Simply by having the Promt software running, you can be reading and writing in chat programs in the language of the person you’re chatting with.

This is incredible technology which allows you near real-time abilities to shrink communication barriers while understanding nearly everything that’s being said.

No translation software is 100% perfect, but Promt’s level of experience gives them a near unparalleled advantage in the translation software space. Continue reading Promt Professional Translation Software

Promt Translation Online


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Translation online from promt
and Promt software coupon
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Promt is translation software for your computer.

However, Promt also has an online translation service which is free.
Simply go to http://www.online-translator.com.

At that website, Promt will do translations for you in much the same way as Google Translation services do.

(You can find Google Translation at http://translate.google.com/)

But in addition to the translation services offered by Promt for free online, Promt also has a great set of software packages and tools which will let you convert and translate your text into multiple languages.

You can do translation within all kinds of files and file types including:

  • Text PDF and RTF (Rich Text Format) files
  • Microsoft Office 2000–2010 suite (Word, Outlook)
  • Instant messages in ICQ, Skype, QIP, and MSN Messenger
  • Web pages in Internet Explorer and Mozilla Firefox

One of the best features of Promt is its integration with popular chat programs.

When you are chatting with friends using the popular chat programs mentioned above, Promt can actually take what you’ve typed and convert it into their language. They can type back to you in their language, and you can translate what they have chatted to you.

You can either set Promt to show the translation in another window, but the way we know most people use it is to put it right into the chat inside Skype/MSN/ICQ/QIP.

One of the best things about Promt however is that they work to get a lot of feedback both from users of their free online translation and their software. They then use that feedback to improve their product and tutorials which help you to use Promt even more effectively.

Through registration of your Promt software, you can get additional tutorials about how to use PROMT Personal, get updates for their translation software, and send feedback through the Promt software and website.

Whether you’re looking to do free online translation, or have a more robust software solution for translating documents (and chats as they’re happening) on your computer, take a look at Promt. And use the coupon below to save money if you do decide to get Promt software.

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Translation online from promt
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Sony PlayStation Network Breach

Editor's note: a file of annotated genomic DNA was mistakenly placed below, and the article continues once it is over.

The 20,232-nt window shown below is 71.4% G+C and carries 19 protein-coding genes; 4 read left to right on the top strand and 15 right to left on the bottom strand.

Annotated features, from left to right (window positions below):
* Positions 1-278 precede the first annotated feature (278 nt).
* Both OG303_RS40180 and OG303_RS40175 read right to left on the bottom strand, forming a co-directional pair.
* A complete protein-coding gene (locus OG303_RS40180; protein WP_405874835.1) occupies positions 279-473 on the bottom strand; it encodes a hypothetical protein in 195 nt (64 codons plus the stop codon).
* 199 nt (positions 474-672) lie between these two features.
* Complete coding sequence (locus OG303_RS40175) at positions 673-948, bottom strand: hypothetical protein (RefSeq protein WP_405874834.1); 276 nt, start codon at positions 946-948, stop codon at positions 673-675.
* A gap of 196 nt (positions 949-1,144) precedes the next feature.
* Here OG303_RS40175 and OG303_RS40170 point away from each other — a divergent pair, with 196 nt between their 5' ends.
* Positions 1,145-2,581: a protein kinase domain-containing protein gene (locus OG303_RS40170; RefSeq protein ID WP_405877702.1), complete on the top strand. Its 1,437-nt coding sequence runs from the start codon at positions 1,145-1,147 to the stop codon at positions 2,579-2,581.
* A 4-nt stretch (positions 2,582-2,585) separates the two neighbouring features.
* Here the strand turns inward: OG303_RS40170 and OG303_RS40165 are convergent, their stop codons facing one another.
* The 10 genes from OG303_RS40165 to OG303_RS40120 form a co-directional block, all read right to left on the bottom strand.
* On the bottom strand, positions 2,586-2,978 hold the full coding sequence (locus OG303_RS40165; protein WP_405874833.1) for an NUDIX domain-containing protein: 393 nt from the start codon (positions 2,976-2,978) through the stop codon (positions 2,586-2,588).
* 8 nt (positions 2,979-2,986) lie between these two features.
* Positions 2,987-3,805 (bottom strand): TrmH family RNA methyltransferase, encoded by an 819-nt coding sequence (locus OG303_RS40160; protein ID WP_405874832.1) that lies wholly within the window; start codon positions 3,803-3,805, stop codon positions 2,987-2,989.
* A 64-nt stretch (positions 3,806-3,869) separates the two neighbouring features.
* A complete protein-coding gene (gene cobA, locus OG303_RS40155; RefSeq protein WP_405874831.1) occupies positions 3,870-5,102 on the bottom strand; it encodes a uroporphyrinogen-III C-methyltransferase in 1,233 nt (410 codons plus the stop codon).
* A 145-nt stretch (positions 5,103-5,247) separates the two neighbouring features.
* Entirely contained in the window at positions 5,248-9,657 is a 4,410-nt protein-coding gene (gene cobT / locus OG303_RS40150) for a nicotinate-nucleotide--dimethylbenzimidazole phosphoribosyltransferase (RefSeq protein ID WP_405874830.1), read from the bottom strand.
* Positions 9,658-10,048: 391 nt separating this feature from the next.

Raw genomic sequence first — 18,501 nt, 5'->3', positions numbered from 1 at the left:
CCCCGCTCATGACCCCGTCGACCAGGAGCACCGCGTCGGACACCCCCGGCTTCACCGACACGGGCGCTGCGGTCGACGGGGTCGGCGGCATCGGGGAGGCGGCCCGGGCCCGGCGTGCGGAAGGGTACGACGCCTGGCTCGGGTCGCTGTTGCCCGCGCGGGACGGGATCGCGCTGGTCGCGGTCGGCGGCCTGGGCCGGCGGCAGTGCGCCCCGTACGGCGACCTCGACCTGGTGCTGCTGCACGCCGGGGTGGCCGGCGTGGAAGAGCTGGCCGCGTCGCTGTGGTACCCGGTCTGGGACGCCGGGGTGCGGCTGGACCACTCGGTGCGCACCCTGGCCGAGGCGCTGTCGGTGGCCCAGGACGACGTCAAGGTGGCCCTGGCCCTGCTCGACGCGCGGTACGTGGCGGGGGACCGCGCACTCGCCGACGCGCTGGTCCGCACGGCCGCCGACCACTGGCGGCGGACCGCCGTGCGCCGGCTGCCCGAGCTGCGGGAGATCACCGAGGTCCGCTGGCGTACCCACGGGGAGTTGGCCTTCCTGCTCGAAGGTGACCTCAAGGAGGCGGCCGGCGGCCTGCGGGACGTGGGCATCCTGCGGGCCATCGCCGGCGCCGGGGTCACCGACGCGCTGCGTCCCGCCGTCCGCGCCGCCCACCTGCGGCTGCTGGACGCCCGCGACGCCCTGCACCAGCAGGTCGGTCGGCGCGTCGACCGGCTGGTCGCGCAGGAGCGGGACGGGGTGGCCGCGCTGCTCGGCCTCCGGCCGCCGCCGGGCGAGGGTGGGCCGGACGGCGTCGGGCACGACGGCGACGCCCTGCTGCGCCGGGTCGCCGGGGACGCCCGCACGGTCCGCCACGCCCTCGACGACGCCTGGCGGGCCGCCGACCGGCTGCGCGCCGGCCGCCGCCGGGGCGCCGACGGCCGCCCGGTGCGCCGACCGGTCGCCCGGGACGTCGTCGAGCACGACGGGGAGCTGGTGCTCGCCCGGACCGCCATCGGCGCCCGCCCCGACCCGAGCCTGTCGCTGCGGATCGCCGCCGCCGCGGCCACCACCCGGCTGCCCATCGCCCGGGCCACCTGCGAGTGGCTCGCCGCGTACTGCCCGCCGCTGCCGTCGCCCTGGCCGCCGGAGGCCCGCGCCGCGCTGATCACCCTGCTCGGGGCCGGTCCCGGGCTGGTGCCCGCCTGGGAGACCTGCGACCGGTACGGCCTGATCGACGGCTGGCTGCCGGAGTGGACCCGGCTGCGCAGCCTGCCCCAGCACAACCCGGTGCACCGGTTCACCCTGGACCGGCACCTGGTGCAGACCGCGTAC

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PlayStation owners love the internet capability of the their game system launched in 2006 to include games, music and movies but this week many PlayStation owners learned that they were big losers.  What did they lose?
There was a major breach in the Sony video game online network and information on 77 million user accounts was stolen was stolen in a theft that was “illegal and unauthorized.”

Photoshow: Free Download for Photoshow Software


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Download: Photoshow Software from Roxio has a free service
Use the free link below (plus get a $10 off coupon if you upgrade) for your download.
http://www.identitytheftsecrets.com/photoshow-free-download
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If you’re looking for Photoshow software to download, you may want to try the free version first. The free version gives you the opportunity to learn how Roxio Photoshow works.

You can also see how to manipulate and maneuver your photos into different positions and time them with music so that you can make awesome slideshows.

Oops. They’re not slideshows anymore.

Are you old enough to know why they call it a slideshow? I am. Continue reading Photoshow: Free Download for Photoshow Software

Roxio Photoshow Premium Service


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You can get Photoshow Premium Service with Roxio.
Use the link below for a $10 off coupon.
http://www.identitytheftsecrets.com/roxio-photoshow-premium-service
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Remember when you were a little kid and your parents pulled out the slideshow projector to show those grainy photos from when they went o Aruba for their honeymoon?

And you paid attention for all of 30 seconds before boredom set in?

But they wanted to show all 300 of their photos and tell a story about each?

That was eons ago. Especially when you consider what kind of software is available today, for not much money. You really can make incredible slideshow presentations on your computer.

Photoshow from Roxio is one such service that allows you to Continue reading Roxio Photoshow Premium Service